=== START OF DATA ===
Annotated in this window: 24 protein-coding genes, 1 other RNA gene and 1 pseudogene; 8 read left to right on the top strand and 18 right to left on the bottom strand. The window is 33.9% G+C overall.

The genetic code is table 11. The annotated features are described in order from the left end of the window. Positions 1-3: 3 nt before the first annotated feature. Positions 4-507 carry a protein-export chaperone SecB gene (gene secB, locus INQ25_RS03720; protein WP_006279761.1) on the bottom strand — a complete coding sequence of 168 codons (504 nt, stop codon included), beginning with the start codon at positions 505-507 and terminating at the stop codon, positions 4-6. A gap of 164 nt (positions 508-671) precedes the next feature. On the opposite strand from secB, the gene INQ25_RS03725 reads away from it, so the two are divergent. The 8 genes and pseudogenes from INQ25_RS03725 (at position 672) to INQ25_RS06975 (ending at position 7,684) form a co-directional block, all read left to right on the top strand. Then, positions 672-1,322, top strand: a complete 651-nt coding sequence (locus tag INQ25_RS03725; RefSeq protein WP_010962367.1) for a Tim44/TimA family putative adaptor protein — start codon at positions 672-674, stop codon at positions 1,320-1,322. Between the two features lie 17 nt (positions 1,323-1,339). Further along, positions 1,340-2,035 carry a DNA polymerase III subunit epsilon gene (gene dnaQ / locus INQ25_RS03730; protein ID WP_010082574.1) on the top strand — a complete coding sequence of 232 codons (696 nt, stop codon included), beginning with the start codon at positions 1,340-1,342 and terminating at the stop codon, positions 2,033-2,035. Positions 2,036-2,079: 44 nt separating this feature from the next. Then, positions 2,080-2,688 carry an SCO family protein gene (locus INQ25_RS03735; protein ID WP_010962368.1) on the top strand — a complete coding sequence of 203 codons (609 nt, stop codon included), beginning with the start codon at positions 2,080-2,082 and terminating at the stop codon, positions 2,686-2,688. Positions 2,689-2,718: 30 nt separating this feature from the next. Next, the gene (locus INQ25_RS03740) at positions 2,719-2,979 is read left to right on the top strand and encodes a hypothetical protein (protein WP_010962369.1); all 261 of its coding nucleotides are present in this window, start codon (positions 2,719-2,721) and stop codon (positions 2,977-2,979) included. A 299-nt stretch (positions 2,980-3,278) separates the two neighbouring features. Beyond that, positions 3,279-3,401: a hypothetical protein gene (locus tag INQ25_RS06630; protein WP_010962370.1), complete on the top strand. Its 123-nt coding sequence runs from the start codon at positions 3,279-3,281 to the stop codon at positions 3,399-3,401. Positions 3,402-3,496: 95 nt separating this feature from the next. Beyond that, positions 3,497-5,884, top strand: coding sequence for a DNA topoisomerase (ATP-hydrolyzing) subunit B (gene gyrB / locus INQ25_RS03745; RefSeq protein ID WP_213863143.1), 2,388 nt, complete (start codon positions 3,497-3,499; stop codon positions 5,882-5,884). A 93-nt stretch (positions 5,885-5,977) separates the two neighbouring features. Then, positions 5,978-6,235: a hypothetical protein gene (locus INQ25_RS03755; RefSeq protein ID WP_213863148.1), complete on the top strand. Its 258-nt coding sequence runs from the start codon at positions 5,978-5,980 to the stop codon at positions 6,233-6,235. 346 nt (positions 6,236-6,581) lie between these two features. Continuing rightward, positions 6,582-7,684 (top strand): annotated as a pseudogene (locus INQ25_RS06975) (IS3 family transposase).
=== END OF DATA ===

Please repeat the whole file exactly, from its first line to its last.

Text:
Annotated in this window: 24 protein-coding genes, 1 other RNA gene and 1 pseudogene; 8 read left to right on the top strand and 18 right to left on the bottom strand. The window is 33.9% G+C overall.

The genetic code is table 11. The annotated features are described in order from the left end of the window. Positions 1-3: 3 nt before the first annotated feature. Positions 4-507 carry a protein-export chaperone SecB gene (gene secB, locus INQ25_RS03720; protein WP_006279761.1) on the bottom strand — a complete coding sequence of 168 codons (504 nt, stop codon included), beginning with the start codon at positions 505-507 and terminating at the stop codon, positions 4-6. A gap of 164 nt (positions 508-671) precedes the next feature. On the opposite strand from secB, the gene INQ25_RS03725 reads away from it, so the two are divergent. The 8 genes and pseudogenes from INQ25_RS03725 (at position 672) to INQ25_RS06975 (ending at position 7,684) form a co-directional block, all read left to right on the top strand. Then, positions 672-1,322, top strand: a complete 651-nt coding sequence (locus tag INQ25_RS03725; RefSeq protein WP_010962367.1) for a Tim44/TimA family putative adaptor protein — start codon at positions 672-674, stop codon at positions 1,320-1,322. Between the two features lie 17 nt (positions 1,323-1,339). Further along, positions 1,340-2,035 carry a DNA polymerase III subunit epsilon gene (gene dnaQ / locus INQ25_RS03730; protein ID WP_010082574.1) on the top strand — a complete coding sequence of 232 codons (696 nt, stop codon included), beginning with the start codon at positions 1,340-1,342 and terminating at the stop codon, positions 2,033-2,035. Positions 2,036-2,079: 44 nt separating this feature from the next. Then, positions 2,080-2,688 carry an SCO family protein gene (locus INQ25_RS03735; protein ID WP_010962368.1) on the top strand — a complete coding sequence of 203 codons (609 nt, stop codon included), beginning with the start codon at positions 2,080-2,082 and terminating at the stop codon, positions 2,686-2,688. Positions 2,689-2,718: 30 nt separating this feature from the next. Next, the gene (locus INQ25_RS03740) at positions 2,719-2,979 is read left to right on the top strand and encodes a hypothetical protein (protein WP_010962369.1); all 261 of its coding nucleotides are present in this window, start codon (positions 2,719-2,721) and stop codon (positions 2,977-2,979) included. A 299-nt stretch (positions 2,980-3,278) separates the two neighbouring features. Beyond that, positions 3,279-3,401: a hypothetical protein gene (locus tag INQ25_RS06630; protein WP_010962370.1), complete on the top strand. Its 123-nt coding sequence runs from the start codon at positions 3,279-3,281 to the stop codon at positions 3,399-3,401. Positions 3,402-3,496: 95 nt separating this feature from the next. Beyond that, positions 3,497-5,884, top strand: coding sequence for a DNA topoisomerase (ATP-hydrolyzing) subunit B (gene gyrB / locus INQ25_RS03745; RefSeq protein ID WP_213863143.1), 2,388 nt, complete (start codon positions 3,497-3,499; stop codon positions 5,882-5,884). A 93-nt stretch (positions 5,885-5,977) separates the two neighbouring features. Then, positions 5,978-6,235: a hypothetical protein gene (locus INQ25_RS03755; RefSeq protein ID WP_213863148.1), complete on the top strand. Its 258-nt coding sequence runs from the start codon at positions 5,978-5,980 to the stop codon at positions 6,233-6,235. 346 nt (positions 6,236-6,581) lie between these two features. Continuing rightward, positions 6,582-7,684 (top strand): annotated as a pseudogene (locus INQ25_RS06975) (IS3 family transposase).